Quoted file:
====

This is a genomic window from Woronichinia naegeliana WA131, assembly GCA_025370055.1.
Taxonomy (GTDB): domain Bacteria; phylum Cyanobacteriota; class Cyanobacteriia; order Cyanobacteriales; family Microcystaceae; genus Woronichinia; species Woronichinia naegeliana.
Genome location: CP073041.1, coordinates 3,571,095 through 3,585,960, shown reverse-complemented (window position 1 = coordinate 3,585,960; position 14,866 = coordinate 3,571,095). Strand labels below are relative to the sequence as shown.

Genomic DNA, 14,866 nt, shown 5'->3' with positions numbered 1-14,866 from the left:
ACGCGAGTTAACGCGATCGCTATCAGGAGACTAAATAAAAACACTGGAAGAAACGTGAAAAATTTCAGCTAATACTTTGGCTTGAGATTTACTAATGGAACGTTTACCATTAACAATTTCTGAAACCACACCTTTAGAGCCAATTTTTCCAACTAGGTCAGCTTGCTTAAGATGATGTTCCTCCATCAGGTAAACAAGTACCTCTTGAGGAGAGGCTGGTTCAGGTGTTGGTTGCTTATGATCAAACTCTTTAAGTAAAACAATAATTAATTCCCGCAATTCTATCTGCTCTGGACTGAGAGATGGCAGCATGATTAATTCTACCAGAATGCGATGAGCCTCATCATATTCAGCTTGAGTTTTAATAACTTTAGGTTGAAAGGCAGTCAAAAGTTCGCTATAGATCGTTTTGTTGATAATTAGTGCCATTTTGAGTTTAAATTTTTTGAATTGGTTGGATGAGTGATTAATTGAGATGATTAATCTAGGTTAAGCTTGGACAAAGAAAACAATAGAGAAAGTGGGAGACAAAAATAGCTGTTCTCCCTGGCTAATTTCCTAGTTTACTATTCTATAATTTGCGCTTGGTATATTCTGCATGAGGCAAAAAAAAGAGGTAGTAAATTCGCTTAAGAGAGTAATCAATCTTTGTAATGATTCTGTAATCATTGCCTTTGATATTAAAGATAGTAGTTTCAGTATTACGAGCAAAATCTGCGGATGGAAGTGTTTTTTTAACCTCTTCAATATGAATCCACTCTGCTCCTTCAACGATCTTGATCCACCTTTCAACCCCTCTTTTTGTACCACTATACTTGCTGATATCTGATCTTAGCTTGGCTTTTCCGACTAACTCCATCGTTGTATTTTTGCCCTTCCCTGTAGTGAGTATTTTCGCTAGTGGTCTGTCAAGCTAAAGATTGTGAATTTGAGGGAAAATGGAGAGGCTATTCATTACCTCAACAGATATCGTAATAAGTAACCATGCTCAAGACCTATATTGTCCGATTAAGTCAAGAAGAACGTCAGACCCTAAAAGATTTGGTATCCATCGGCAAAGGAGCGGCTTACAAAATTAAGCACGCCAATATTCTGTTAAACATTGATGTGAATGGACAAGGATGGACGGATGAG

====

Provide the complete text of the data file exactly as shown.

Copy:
This is a genomic window from Woronichinia naegeliana WA131, assembly GCA_025370055.1.
Taxonomy (GTDB): domain Bacteria; phylum Cyanobacteriota; class Cyanobacteriia; order Cyanobacteriales; family Microcystaceae; genus Woronichinia; species Woronichinia naegeliana.
Genome location: CP073041.1, coordinates 3,571,095 through 3,585,960, shown reverse-complemented (window position 1 = coordinate 3,585,960; position 14,866 = coordinate 3,571,095). Strand labels below are relative to the sequence as shown.

Genomic DNA, 14,866 nt, shown 5'->3' with positions numbered 1-14,866 from the left:
ACGCGAGTTAACGCGATCGCTATCAGGAGACTAAATAAAAACACTGGAAGAAACGTGAAAAATTTCAGCTAATACTTTGGCTTGAGATTTACTAATGGAACGTTTACCATTAACAATTTCTGAAACCACACCTTTAGAGCCAATTTTTCCAACTAGGTCAGCTTGCTTAAGATGATGTTCCTCCATCAGGTAAACAAGTACCTCTTGAGGAGAGGCTGGTTCAGGTGTTGGTTGCTTATGATCAAACTCTTTAAGTAAAACAATAATTAATTCCCGCAATTCTATCTGCTCTGGACTGAGAGATGGCAGCATGATTAATTCTACCAGAATGCGATGAGCCTCATCATATTCAGCTTGAGTTTTAATAACTTTAGGTTGAAAGGCAGTCAAAAGTTCGCTATAGATCGTTTTGTTGATAATTAGTGCCATTTTGAGTTTAAATTTTTTGAATTGGTTGGATGAGTGATTAATTGAGATGATTAATCTAGGTTAAGCTTGGACAAAGAAAACAATAGAGAAAGTGGGAGACAAAAATAGCTGTTCTCCCTGGCTAATTTCCTAGTTTACTATTCTATAATTTGCGCTTGGTATATTCTGCATGAGGCAAAAAAAAGAGGTAGTAAATTCGCTTAAGAGAGTAATCAATCTTTGTAATGATTCTGTAATCATTGCCTTTGATATTAAAGATAGTAGTTTCAGTATTACGAGCAAAATCTGCGGATGGAAGTGTTTTTTTAACCTCTTCAATATGAATCCACTCTGCTCCTTCAACGATCTTGATCCACCTTTCAACCCCTCTTTTTGTACCACTATACTTGCTGATATCTGATCTTAGCTTGGCTTTTCCGACTAACTCCATCGTTGTATTTTTGCCCTTCCCTGTAGTGAGTATTTTCGCTAGTGGTCTGTCAAGCTAAAGATTGTGAATTTGAGGGAAAATGGAGAGGCTATTCATTACCTCAACAGATATCGTAATAAGTAACCATGCTCAAGACCTATATTGTCCGATTAAGTCAAGAAGAACGTCAGACCCTAAAAGATTTGGTATCCATCGGCAAAGGAGCGGCTTACAAAATTAAGCACGCCAATATTCTGTTAAACATTGATGTGAATGGACAAGGATGGACGGATGAG